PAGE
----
Saturday, March 17, 2012

Saint Patrick

St. Patrick was of Romano-British origin, and born about the year 389AD. His father, Calpurnius, was a deacon, and Patrick's own full name was probably Patricius Magonus Sucatus. When he was 16, he was captured in Britain by Irish raiders and taken as a slave to Ireland. During six bleak years spent as a herdsman, he turned with fervor to his faith. Hearing at last in a dream that the ship in which he was to escape was ready, he fled his master and found passage to Britain. There he came near to starvation and suffered a second brief captivity before he was reunited with his family. Thereafter, he became a priest and eventually a bishop. He is credited with bringing Christianity to Ireland and probably responsible in part for the Christianization of the Anglo-Saxons. In a dream vision it seemed “all the children of Ireland from their mothers’ wombs were stretching out their hands” to him. He understood the vision to be a call to do mission work in pagan Ireland. Despite opposition from those who felt his education had been defective, he was sent to carry out the task. He went to the west and north, where the faith had never been preached, obtained the protection of local kings and made numerous converts.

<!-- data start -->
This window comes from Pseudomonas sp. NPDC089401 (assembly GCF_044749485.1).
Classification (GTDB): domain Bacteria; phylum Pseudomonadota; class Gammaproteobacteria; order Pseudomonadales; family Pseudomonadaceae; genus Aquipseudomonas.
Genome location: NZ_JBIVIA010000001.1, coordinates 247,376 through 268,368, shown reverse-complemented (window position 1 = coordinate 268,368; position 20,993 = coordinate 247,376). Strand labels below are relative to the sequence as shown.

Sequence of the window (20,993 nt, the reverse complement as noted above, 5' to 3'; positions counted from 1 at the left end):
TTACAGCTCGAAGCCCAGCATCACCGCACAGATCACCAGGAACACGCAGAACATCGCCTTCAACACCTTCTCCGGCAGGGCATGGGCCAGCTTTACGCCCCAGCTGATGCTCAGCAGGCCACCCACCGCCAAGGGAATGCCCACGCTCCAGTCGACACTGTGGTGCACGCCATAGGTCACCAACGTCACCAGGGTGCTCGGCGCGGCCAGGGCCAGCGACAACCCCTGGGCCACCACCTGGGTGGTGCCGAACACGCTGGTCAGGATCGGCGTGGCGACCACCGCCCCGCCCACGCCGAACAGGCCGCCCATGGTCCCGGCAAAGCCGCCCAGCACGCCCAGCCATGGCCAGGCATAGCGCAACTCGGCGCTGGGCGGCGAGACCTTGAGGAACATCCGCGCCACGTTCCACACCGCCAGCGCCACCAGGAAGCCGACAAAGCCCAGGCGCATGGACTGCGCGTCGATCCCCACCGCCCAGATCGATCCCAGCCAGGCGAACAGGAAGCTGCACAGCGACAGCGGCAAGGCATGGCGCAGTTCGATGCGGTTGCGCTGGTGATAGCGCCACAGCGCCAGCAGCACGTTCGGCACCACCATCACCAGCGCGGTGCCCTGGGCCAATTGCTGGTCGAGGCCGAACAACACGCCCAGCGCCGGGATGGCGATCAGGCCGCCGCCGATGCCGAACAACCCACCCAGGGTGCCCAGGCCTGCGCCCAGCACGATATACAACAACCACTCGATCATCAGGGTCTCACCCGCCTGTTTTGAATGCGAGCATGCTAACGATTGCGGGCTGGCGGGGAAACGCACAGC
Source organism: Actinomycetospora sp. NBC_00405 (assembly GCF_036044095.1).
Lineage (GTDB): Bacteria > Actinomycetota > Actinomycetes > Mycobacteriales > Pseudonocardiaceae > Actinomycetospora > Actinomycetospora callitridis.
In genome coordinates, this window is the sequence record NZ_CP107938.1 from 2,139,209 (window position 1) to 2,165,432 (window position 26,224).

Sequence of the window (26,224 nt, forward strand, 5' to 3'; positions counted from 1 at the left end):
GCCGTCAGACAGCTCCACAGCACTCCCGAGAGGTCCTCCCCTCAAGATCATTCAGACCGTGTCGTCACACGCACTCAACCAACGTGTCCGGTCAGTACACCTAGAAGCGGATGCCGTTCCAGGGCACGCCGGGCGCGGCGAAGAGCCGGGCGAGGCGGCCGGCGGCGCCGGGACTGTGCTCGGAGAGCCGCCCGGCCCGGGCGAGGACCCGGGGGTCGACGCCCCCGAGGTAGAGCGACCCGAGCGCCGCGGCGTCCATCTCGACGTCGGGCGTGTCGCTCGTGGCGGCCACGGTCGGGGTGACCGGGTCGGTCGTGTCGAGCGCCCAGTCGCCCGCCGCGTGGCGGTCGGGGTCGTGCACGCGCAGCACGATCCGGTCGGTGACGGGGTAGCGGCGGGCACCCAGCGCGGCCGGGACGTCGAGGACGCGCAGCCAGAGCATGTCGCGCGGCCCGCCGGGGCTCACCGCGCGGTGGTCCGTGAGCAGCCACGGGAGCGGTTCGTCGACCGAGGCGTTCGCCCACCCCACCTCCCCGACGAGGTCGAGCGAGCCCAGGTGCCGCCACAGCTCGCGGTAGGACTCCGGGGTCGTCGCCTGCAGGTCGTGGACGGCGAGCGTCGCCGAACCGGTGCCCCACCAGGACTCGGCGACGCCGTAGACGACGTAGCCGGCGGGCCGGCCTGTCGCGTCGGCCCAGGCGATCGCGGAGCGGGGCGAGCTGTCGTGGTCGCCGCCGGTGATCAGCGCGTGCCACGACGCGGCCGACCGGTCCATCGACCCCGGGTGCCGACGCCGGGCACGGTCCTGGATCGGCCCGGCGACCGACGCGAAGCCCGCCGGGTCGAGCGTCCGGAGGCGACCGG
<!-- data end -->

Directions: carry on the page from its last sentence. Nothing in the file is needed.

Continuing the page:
Because of the island’s pagan background, Patrick was emphatic in encouraging widows to remain chaste and young women to consecrate their virginity to Christ. He ordained many priests, divided the country into dioceses, held Church councils, founded several monasteries and continually urged his people to greater holiness in Christ. He suffered much opposition from pagan druids and was criticized in both England and Ireland for the way he conducted his mission. Patrick died about 461, and was buried in the vicinity of the future Cathedral town of Down.

Legends about Patrick abound; but truth is best served by our seeing two solid qualities in him: He was humble and he was courageous. The determination to accept suffering and success with equal indifference guided the life of God’s instrument for winning most of Ireland for Christ.
One of his famous quotes is called the Breastplate of St. Patrick:
“Christ shield me this day:
Christ with me, Christ before me, Christ behind me,
Christ in me, Christ beneath me, Christ above me,
Christ on my right, Christ on my left, Christ when I lie down,
Christ when I arise, Christ in the heart of every person who thinks of me,
Christ in the eye that sees me, Christ in the ear that hears me”

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